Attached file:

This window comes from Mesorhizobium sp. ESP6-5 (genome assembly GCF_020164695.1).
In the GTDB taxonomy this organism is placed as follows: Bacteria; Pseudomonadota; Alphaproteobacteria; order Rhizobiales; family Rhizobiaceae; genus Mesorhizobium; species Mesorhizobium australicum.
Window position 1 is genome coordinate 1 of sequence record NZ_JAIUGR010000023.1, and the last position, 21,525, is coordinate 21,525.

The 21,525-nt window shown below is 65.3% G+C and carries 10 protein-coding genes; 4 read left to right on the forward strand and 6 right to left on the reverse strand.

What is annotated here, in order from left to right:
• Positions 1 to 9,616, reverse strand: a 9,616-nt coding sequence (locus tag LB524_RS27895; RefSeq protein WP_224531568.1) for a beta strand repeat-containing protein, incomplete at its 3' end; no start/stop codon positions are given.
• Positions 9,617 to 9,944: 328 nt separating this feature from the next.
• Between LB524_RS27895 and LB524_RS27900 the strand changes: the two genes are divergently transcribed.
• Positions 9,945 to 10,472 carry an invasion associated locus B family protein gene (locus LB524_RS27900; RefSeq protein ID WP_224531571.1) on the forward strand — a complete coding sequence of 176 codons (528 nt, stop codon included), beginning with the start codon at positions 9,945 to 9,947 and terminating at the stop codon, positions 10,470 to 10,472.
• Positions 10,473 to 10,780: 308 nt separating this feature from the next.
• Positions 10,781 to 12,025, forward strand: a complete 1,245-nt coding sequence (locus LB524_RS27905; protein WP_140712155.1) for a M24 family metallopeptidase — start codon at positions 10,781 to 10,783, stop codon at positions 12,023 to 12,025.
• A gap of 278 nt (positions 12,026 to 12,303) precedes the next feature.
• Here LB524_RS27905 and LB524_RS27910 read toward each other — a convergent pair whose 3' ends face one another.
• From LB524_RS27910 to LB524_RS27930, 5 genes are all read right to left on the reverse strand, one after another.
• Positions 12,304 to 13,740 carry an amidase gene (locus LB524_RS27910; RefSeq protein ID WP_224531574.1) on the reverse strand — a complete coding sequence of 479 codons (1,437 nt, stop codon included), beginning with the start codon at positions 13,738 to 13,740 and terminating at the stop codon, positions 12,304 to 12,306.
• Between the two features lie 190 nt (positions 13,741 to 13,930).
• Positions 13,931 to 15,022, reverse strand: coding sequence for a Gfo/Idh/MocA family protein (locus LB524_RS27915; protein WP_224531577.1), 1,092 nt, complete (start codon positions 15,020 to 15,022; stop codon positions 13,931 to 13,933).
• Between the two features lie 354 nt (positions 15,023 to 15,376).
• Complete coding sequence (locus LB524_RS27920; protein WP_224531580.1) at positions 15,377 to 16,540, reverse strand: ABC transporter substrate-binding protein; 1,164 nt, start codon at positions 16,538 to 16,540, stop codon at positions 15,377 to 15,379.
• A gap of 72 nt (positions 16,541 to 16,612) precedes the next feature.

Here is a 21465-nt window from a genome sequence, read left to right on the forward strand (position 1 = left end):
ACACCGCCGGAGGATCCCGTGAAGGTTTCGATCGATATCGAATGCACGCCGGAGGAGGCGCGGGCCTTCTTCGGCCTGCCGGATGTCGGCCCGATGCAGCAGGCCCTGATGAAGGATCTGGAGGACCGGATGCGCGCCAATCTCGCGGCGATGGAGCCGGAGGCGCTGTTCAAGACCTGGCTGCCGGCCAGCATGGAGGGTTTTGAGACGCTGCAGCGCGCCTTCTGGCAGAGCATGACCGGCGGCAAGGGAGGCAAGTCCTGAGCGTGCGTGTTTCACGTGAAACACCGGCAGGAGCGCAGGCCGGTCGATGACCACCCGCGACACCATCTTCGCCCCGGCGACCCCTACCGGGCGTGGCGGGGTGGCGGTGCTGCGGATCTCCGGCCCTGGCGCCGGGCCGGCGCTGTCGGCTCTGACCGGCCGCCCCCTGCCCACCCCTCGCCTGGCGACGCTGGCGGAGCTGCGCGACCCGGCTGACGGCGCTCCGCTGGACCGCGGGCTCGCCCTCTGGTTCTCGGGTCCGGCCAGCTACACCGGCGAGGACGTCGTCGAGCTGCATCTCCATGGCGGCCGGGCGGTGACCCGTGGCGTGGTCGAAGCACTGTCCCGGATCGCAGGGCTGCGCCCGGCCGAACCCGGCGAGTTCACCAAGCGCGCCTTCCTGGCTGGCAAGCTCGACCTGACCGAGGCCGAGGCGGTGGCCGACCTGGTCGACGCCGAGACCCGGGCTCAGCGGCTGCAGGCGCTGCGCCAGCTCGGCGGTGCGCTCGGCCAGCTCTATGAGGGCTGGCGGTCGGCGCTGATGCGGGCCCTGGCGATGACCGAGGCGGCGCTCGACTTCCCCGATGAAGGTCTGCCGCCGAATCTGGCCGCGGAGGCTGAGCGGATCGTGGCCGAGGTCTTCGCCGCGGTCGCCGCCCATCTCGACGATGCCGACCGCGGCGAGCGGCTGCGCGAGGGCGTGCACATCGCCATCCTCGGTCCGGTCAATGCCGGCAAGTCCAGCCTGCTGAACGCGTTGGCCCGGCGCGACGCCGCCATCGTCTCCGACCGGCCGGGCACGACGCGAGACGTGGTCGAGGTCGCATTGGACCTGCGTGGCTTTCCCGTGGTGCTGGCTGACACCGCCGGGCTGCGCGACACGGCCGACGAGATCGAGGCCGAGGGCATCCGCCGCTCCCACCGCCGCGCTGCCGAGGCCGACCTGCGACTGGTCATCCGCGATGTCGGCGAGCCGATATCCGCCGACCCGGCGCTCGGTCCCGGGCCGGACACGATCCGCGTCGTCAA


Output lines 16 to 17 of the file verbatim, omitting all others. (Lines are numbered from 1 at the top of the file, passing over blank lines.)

• Between the two features lie 190 nt (positions 13,741 to 13,930).
• Positions 13,931 to 15,022, reverse strand: coding sequence for a Gfo/Idh/MocA family protein (locus LB524_RS27915; protein WP_224531577.1), 1,092 nt, complete (start codon positions 15,020 to 15,022; stop codon positions 13,931 to 13,933).